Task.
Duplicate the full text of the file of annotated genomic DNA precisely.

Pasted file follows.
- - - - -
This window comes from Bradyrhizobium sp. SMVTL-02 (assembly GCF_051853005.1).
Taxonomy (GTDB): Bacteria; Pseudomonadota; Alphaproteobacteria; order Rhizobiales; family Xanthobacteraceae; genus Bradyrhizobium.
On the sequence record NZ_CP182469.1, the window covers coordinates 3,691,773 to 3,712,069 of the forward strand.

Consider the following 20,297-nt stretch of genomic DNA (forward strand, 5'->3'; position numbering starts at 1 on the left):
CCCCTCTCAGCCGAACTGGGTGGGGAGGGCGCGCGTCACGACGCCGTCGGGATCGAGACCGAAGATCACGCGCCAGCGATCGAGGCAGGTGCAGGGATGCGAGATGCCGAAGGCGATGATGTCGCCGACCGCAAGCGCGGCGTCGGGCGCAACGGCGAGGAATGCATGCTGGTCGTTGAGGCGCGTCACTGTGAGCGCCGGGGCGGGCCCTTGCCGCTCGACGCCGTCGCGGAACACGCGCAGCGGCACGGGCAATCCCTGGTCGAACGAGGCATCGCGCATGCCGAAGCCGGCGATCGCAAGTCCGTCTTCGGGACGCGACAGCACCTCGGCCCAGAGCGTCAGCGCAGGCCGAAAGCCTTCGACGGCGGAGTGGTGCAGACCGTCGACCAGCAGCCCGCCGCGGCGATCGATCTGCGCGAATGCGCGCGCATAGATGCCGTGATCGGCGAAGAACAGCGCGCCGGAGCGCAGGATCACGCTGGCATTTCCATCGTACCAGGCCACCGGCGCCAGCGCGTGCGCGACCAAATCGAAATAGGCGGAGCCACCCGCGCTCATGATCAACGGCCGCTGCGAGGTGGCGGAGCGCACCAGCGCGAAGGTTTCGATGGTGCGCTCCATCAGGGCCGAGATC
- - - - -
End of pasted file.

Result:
This window comes from Bradyrhizobium sp. SMVTL-02 (assembly GCF_051853005.1).
Taxonomy (GTDB): Bacteria; Pseudomonadota; Alphaproteobacteria; order Rhizobiales; family Xanthobacteraceae; genus Bradyrhizobium.
On the sequence record NZ_CP182469.1, the window covers coordinates 3,691,773 to 3,712,069 of the forward strand.

Consider the following 20,297-nt stretch of genomic DNA (forward strand, 5'->3'; position numbering starts at 1 on the left):
CCCCTCTCAGCCGAACTGGGTGGGGAGGGCGCGCGTCACGACGCCGTCGGGATCGAGACCGAAGATCACGCGCCAGCGATCGAGGCAGGTGCAGGGATGCGAGATGCCGAAGGCGATGATGTCGCCGACCGCAAGCGCGGCGTCGGGCGCAACGGCGAGGAATGCATGCTGGTCGTTGAGGCGCGTCACTGTGAGCGCCGGGGCGGGCCCTTGCCGCTCGACGCCGTCGCGGAACACGCGCAGCGGCACGGGCAATCCCTGGTCGAACGAGGCATCGCGCATGCCGAAGCCGGCGATCGCAAGTCCGTCTTCGGGACGCGACAGCACCTCGGCCCAGAGCGTCAGCGCAGGCCGAAAGCCTTCGACGGCGGAGTGGTGCAGACCGTCGACCAGCAGCCCGCCGCGGCGATCGATCTGCGCGAATGCGCGCGCATAGATGCCGTGATCGGCGAAGAACAGCGCGCCGGAGCGCAGGATCACGCTGGCATTTCCATCGTACCAGGCCACCGGCGCCAGCGCGTGCGCGACCAAATCGAAATAGGCGGAGCCACCCGCGCTCATGATCAACGGCCGCTGCGAGGTGGCGGAGCGCACCAGCGCGAAGGTTTCGATGGTGCGCTCCATCAGGGCCGAGATC